David and Davin Wedel were living in a Boston condominium in 2016, awaiting the birth of their twin daughters, when it occurred to them that they might need more space for their family. So they began casually looking at houses outside the city, just to get a feel for the market.
Once they visited an oceanfront house in Marblehead, Mass., however, things began moving quickly.
“We weren’t really looking. We were supposed to be educating ourselves,” said David, 45, who previously worked for tech start-ups but is now focused on raising their children. “We got out of the car at this property, and I looked at Davin a little sheepishly and said, ‘I’m afraid to tell you, but I think I’m going to like this place.’”
Perched on a rocky bluff, the 1930s neo-Georgian house had a breathtaking view of the ocean, with a 270-degree sweep offering sightlines up and down the coast. They also liked the quiet residential neighborhood, where they could imagine their children riding bicycles without having to worry about traffic.
The house needed work, but they couldn’t help feeling that it was perfect for them. “It ticked so many boxes,” said Davin, 56, a founder and president of Global Protection, a condom company. If they didn’t act, he knew, “the chances of it or something similar being available would have been very, very slim.”
So instead of waiting, they bought the 5,000-square-foot house for $2.8 million that March. Then they quickly hired Groom Construction and a local architect to update it, as they were intent on moving in before their daughters, Lucy and Stella, now 6, were born to a surrogate in August.
“We thought we’d replace the furnace, replace the windows, maybe make a couple of quick changes and get in there,” Davin said.
That’s when the problems began. The garage wasn’t deep enough to hold an average-sized automobile, so they decided to demolish it and build a new one. Then they discovered that the home’s brick cladding had separated from the wood framing behind it and was in danger of collapsing.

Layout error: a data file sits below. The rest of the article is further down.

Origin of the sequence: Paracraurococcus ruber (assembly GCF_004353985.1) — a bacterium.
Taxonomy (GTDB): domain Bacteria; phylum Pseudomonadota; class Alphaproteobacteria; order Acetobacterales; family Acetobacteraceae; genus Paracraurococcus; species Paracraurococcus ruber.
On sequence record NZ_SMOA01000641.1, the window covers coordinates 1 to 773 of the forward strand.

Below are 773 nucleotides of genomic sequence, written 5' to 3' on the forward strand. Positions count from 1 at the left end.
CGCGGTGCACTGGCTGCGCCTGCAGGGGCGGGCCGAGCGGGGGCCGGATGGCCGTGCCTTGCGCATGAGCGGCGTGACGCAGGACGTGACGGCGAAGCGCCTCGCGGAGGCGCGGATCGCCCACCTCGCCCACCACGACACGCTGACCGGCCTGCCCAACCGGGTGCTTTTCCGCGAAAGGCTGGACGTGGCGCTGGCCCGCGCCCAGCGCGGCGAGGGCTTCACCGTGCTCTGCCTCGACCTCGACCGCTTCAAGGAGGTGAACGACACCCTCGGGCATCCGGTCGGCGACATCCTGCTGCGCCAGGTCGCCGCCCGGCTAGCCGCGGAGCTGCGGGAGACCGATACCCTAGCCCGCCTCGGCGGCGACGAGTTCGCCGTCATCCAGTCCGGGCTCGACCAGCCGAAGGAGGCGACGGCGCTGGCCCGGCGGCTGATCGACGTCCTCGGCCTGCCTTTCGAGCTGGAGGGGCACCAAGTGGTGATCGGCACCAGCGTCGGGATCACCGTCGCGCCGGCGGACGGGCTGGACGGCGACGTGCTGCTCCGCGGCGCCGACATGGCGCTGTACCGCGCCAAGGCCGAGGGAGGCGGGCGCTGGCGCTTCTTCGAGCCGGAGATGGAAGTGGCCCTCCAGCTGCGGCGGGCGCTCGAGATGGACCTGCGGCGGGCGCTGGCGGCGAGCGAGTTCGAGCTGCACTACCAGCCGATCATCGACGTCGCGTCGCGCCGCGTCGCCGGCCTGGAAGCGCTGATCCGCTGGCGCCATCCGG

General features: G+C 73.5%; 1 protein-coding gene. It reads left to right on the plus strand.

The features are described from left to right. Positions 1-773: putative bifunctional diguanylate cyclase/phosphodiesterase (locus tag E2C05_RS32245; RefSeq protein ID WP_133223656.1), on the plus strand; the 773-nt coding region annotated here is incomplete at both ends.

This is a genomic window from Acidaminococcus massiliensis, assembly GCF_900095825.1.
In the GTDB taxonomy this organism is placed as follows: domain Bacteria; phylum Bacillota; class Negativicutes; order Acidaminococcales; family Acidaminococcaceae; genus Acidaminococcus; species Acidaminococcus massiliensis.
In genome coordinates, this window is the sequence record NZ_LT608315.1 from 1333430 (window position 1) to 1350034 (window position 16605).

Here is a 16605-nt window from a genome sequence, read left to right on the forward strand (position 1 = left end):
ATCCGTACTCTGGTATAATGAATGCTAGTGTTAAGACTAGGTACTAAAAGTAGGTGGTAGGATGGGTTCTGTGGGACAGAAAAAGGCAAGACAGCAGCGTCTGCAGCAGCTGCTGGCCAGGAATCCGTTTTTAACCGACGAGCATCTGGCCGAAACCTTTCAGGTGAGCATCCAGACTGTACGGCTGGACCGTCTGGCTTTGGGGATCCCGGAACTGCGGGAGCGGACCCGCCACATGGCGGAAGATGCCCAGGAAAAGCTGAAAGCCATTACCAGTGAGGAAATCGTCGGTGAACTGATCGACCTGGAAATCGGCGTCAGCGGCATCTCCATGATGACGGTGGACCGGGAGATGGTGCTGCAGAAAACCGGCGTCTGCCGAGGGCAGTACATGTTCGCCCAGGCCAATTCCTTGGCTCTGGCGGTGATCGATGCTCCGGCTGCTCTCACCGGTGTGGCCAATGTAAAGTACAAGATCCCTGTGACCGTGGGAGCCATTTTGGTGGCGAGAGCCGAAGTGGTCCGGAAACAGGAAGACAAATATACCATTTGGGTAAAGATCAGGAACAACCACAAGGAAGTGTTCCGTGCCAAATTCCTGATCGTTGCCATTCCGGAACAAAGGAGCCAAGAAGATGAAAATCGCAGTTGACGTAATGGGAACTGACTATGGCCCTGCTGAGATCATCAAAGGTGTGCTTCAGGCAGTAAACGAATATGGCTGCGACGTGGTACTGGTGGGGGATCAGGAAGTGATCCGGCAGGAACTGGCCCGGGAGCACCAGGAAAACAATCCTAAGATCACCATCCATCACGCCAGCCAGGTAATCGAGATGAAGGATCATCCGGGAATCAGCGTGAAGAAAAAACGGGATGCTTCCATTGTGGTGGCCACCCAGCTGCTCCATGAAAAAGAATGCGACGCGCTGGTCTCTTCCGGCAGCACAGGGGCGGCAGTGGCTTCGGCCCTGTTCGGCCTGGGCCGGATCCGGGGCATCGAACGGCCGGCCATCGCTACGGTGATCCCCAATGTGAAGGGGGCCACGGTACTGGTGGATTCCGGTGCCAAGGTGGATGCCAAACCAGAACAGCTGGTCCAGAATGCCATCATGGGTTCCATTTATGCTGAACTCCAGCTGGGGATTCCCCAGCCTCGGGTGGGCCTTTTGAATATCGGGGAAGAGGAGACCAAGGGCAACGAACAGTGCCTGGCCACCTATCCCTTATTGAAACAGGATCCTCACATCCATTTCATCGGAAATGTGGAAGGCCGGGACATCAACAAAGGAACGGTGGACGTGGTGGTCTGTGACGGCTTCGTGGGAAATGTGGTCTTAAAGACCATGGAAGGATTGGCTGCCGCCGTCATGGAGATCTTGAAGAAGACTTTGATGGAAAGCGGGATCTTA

“We were told, ‘There’s no choice: You’re taking the brick down because it’s unsafe,’” David said. Rebuilding with brick would have been prohibitively expensive, so they replaced it with poly-ash siding resembling wood.
When Lucy and Stella were born, the house was still an active construction zone. But the upshot of missing their deadline was that it gave the couple a new sense of design freedom.
“We stepped back and really started thinking more seriously about a different process,” David said.
For starters, they realized that the traditional interiors felt too stuffy for them. “We’re not coffered-ceiling-type people,” Davin said. “We like contemporary, modern spaces.”
They decided to complete the work they had started on the exterior, but to find a new architect who could modernize the interior while introducing unexpected, playful touches. At the top of their wish list was a childhood dream of Davin’s: a fire pole.
“As I kid, I always wanted either a slide in my house as a grown-up or a fire pole,” he said.
Through a friend, they found J. Roc Jih, a Boston-based architect. “David and Davin made clear to me that a fire pole would be core to the design,” Jih said. “That sold me on working with them.”
To overhaul the interiors, Jih envisioned “producing a series of playful spaces, each with its own significantly distinct character,” organized around the fire pole.
The brass fire pole was placed behind a closet door near the second-floor bedrooms, landing in a hall at the center of the floor below. From there, it’s possible to reach several spaces: the playroom, a minimalist mudroom, the original foyer (with arched doors and paneled walls) and the kitchen.
As for the kitchen, it was outfitted with walnut cabinets, concrete counters and a built-in brass bar, designed with Venegas and Company, a Boston-based kitchen design company. This space flows seamlessly into the living room, which has a ceiling of walnut slats concealing integrated lighting. An organically shaped concrete fireplace offers a counterpoint to the original wall paneling. (To furnish the space, the couple worked with Duncan Hughes, a Boston-based interior designer.)
On the second floor, walls were moved to create five bedrooms, including a new primary suite with a concrete fireplace mimicking the one in the living room and a door opening onto a deck facing the ocean. On the third floor, where there had been an attic, there is now a cozy, cedar-lined media room that feels a bit like a ship’s cabin.
Outside, Jih worked with Soren deNiord, a landscape architect, to design a series of terraced gardens and lawns extending toward the water.
The work was complete in September 2019, at a cost of about $2.5 million. Although there were surprises along the way, the Wedels are grateful that they bought the property when they did.
“It’s just magical,” Davin said. “How often does something like that come into your life?”
For weekly email updates on residential real estate news, sign up here.